The rise in local dyeing, in personal dyeing development, particularly amongst textile artists, has produced a whole movement of experimentation in materials, from leaves and flowers, to fruit and vegetables, from metals, to teas and coffees.
Experimentation seems to be the order of the day and Alice encourages, through examples, the fostering of a theme of exploration, of taking a personal journey through the realm of raw materials.
All traditional textile processes, whether dyeing, sewing, weaving, and others, can be supplemented or even replaced by materials both ordinary, and indeed extraordinary, that can be found in the natural environment, from fibre for weaving and sewing that can be harvested from the natural world, from grasses, leaves, and plants, to fishing line washed up on a shoreline, all can be used as material, for use in the process and composition of work. All that is ever really needed is imagination, and of course that is an endless and always renewable resource for the artist.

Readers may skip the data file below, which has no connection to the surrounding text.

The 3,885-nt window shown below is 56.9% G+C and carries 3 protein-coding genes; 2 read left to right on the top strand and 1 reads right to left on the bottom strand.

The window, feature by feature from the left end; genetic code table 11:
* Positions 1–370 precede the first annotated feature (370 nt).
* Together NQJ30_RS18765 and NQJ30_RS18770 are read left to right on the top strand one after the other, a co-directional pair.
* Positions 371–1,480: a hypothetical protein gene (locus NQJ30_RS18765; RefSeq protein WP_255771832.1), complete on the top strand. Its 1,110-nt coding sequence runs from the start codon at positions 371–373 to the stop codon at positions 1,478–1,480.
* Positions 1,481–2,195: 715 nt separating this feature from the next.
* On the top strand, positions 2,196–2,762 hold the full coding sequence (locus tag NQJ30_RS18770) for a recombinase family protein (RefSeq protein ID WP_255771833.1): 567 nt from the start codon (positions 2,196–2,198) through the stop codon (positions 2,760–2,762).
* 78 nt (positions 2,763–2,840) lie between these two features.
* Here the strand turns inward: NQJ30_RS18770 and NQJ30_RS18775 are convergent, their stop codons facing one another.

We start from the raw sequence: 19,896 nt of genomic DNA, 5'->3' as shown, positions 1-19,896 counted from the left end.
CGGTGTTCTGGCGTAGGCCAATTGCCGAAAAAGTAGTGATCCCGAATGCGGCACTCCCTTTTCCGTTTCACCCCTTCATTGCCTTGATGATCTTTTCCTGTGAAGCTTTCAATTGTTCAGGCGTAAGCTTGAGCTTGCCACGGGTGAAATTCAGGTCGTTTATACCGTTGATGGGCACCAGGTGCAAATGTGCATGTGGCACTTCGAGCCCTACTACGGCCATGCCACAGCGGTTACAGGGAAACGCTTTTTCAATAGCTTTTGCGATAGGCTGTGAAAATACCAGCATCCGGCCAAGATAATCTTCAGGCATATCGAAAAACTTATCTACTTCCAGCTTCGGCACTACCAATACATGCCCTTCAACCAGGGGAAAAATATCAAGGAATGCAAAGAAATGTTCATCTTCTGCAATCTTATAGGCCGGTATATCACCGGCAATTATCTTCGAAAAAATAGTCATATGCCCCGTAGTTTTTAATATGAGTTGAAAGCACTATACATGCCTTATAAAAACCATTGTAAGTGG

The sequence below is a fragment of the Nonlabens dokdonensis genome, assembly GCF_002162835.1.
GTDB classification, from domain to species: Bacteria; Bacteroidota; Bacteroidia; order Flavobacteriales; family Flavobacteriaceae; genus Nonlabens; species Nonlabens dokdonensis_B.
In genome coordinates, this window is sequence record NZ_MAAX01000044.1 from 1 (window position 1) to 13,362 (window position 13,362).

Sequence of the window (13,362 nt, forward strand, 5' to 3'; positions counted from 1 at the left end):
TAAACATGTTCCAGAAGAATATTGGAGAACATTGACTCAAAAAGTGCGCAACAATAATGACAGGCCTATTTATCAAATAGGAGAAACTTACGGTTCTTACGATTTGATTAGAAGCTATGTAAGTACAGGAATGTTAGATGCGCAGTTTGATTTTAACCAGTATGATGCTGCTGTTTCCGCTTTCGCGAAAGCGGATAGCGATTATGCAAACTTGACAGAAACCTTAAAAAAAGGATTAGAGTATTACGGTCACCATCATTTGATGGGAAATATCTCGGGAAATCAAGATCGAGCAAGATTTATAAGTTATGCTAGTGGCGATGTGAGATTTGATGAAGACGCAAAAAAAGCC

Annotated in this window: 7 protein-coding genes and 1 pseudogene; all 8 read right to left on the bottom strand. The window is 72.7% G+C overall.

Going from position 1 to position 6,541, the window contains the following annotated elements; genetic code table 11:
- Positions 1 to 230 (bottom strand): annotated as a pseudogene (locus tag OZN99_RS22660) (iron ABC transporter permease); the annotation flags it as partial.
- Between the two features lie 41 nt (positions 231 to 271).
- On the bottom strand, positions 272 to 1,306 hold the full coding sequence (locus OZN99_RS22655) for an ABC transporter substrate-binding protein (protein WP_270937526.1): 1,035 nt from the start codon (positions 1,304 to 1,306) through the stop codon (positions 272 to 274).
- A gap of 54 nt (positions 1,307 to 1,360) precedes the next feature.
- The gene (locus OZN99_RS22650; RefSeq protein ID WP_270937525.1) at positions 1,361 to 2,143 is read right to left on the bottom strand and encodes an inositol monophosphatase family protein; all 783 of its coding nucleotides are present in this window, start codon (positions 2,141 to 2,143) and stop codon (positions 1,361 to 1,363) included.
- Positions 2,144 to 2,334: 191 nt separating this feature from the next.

To scavenge and forage is part of the human condition, it was a large part of our lives for much of our human history. Hunters and gatherers combed the environment for the useful as well as the intriguing, and the ornamental, and although we may seem to be far removed from our early ancestors, we are not as far removed as we sometimes believe ourselves to be.
There is much to be foraged and collected both in the natural and urban environments that can be used as a stimulus for artwork, as well as being integral to the working process. So for example, Alice encourages the collection of leaves, nuts, seeds, lichens, and feathers from woodland, shells, seaweed, plastic twine, and pebbles from the seashore, as well as bottle tops, screws, rubber bands, squashed cans, train tickets and more from the urban environment.
Alice is keen for us to not dismiss what could be used as potential, merely because we have never before considered it. To use your imagination, to think about how you could perhaps incorporate the environment around you within your work, is to express that environment, to see its potential, and to celebrate its life.